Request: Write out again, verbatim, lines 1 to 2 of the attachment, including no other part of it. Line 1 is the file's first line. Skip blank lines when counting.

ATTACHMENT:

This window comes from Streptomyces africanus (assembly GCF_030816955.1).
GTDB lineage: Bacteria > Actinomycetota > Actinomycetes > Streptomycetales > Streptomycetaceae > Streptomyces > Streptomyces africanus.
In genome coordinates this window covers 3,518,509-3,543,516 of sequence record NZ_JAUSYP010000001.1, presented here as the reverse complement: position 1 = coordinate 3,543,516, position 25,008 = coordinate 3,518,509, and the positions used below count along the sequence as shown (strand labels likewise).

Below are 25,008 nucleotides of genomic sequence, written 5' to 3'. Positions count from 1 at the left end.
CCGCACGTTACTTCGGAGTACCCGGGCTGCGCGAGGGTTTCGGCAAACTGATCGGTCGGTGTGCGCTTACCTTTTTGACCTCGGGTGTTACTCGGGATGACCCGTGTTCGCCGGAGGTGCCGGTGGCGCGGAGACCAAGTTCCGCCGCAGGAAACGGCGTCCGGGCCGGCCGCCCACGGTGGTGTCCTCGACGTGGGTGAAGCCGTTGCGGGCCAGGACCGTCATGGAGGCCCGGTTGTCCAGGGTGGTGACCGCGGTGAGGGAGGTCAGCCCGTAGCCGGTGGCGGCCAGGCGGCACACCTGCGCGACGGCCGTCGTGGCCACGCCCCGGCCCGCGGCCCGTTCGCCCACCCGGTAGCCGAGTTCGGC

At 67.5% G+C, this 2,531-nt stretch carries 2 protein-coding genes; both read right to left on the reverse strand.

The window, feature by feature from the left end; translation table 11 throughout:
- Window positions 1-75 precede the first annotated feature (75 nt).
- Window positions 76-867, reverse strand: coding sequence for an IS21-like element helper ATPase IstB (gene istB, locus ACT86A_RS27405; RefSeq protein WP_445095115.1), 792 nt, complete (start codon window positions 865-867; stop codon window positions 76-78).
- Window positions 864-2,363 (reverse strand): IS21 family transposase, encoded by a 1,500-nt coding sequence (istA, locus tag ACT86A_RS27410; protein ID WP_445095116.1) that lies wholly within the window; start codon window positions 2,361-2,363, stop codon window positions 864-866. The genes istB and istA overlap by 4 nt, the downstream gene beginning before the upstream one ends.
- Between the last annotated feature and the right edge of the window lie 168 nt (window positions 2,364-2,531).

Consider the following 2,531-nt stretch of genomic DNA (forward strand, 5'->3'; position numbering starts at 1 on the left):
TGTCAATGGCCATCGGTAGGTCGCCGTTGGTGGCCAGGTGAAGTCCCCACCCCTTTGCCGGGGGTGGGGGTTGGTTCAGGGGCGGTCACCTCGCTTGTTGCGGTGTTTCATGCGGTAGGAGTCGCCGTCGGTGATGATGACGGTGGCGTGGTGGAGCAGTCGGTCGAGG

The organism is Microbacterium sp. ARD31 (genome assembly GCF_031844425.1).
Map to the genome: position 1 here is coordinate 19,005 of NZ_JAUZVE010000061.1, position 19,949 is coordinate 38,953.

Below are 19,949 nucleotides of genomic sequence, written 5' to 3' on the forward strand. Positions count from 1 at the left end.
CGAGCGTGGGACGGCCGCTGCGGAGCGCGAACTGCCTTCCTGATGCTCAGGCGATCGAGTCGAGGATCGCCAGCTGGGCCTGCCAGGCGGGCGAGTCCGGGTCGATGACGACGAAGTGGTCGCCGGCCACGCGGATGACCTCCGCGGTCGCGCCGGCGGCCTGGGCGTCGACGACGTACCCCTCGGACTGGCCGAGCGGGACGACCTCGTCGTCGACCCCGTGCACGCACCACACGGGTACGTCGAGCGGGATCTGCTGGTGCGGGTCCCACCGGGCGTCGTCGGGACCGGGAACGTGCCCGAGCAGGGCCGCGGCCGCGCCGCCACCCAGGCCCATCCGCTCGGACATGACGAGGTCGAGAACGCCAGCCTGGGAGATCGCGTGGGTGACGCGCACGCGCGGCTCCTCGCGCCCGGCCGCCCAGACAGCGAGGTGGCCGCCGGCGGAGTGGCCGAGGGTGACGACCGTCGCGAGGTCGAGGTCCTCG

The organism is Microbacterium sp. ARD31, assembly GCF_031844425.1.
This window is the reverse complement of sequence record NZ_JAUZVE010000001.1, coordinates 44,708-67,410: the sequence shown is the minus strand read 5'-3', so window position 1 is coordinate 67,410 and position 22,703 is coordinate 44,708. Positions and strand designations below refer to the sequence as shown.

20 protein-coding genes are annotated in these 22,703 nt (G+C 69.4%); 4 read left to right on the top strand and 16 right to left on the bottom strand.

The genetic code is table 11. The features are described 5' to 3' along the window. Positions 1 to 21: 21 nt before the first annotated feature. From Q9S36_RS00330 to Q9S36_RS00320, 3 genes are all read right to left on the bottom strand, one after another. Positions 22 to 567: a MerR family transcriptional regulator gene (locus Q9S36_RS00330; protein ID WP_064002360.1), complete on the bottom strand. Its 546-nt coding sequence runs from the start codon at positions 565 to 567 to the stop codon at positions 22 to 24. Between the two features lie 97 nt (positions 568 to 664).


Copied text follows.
This window comes from Streptomyces africanus (assembly GCF_030816955.1).
GTDB lineage: Bacteria > Actinomycetota > Actinomycetes > Streptomycetales > Streptomycetaceae > Streptomyces > Streptomyces africanus.